After visiting New Day, I realized that I have it so good. So I began looking at different verses. Some verses were a little off in terms of what angle I should be looking at them, but there was one verse that really stuck out to me. There was that verse that I had mentioned in an earlier post, from Romans 12:2 –
“Do not be conformed any longer by the pattern of this world, but be transformed by the renewing of your mind.”
Now, wanting to be different is the exact thing you don’t want to do in high school. And for the past few years, all I tried to do was blend in. But I think – and hope – that in my junior year coming up, this will be my year to make a difference and to be different. I don’t need friends, I don’t need to be able to drive, or need good grades. Just making a difference now is good enough for me. All I need to do it put everything in God’s hands and trust that he will take me in the right direction.
But then, what am I supposed to do about college? I can’t just say, “God will take care of it” and not do anything. All of my life, when someone asked me about what I wanted to do when I grew up, I answered honestly: I don’t know. And I still don’t know. But I was asked during my time at New Day not what I wanted to do, but what gifts was I given that I could use when I grew up. Now that was a curve ball, and gave me a lot of things to think about. But this much I know: I love kids. Elementary education, special ed, I’m not sure just yet. But I also know something else for sure: I have a sense of belonging at New Day. Not just because I love everyone in the New Day community, because I do. Not just because I love playing games with everyone, because I do. But because of two things: the kids and friends. The kids there are full of energy and will never leave you alone. Sometimes you might want to be by yourself for a little while. It’s exhausting and tiring, but it’s also exhilarating and satisfying. What they get is what they give – and that’s love. But also at New Day, I have something that I don’t come across too often – friends. Like I said before, I am often lonely. I’ve perfected the art of a plastic smile. When people say, “How are you?”, I put on a fake smile and say, “fine” or “great”. But then, I don’t even get that question asked too often at all. I’m praying for friends to come along with me for my junior and senior years. But then, although I would very much like them, I don’t need them.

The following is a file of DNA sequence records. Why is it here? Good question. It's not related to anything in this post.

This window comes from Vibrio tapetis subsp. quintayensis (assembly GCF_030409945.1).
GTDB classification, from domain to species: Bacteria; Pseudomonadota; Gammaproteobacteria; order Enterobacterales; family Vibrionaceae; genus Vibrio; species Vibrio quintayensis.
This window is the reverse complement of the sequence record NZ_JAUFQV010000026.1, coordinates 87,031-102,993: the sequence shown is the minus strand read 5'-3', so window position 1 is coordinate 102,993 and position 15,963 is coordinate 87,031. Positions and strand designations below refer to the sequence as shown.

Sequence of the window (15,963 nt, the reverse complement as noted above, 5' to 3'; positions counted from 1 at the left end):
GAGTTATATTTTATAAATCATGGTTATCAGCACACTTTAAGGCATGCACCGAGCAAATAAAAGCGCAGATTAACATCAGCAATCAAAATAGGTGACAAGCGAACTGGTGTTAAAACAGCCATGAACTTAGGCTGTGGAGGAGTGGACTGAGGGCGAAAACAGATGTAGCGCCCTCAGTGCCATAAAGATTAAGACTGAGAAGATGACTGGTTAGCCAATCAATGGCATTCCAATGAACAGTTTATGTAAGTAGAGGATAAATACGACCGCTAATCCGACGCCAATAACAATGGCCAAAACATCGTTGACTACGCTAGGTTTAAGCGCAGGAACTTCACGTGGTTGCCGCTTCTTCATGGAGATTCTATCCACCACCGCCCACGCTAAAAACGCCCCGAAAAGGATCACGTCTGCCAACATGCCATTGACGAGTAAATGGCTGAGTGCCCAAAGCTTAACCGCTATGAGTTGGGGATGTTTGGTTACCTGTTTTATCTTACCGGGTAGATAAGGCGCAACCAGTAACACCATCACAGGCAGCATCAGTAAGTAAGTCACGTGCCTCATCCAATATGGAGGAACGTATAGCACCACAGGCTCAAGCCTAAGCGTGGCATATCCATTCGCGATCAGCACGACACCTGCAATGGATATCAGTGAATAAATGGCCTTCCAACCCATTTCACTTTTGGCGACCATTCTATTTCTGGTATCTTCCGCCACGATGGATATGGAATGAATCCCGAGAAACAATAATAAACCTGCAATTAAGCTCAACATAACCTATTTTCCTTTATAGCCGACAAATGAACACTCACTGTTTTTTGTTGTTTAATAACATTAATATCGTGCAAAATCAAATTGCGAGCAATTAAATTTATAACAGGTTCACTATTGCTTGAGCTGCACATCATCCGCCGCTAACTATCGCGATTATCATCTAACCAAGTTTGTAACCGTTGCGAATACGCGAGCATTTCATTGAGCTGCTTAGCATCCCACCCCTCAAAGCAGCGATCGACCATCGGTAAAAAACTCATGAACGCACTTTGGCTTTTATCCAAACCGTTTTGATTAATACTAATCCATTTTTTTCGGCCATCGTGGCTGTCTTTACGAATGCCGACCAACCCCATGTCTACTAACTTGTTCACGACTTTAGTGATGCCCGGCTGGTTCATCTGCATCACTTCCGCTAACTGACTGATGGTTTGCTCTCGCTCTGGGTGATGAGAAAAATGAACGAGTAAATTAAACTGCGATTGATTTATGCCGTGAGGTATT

One of the things that I learned at New Day was about education and learning. An education requires you sitting at a desk, taking notes, and abiding to the rules. With learning, you pick things up as you go along. And the teacher might not even know that they’re giving that knowledge to you. When or if I become a teacher, I want the kids to learn. Because you can learn while getting an education, but you can’t get an education while you learn. Learning cannot be taught by any one person, that single person has to figure it out for themselves.
“You cannot teach people anything. You can only help them find it within themselves.” -Galileo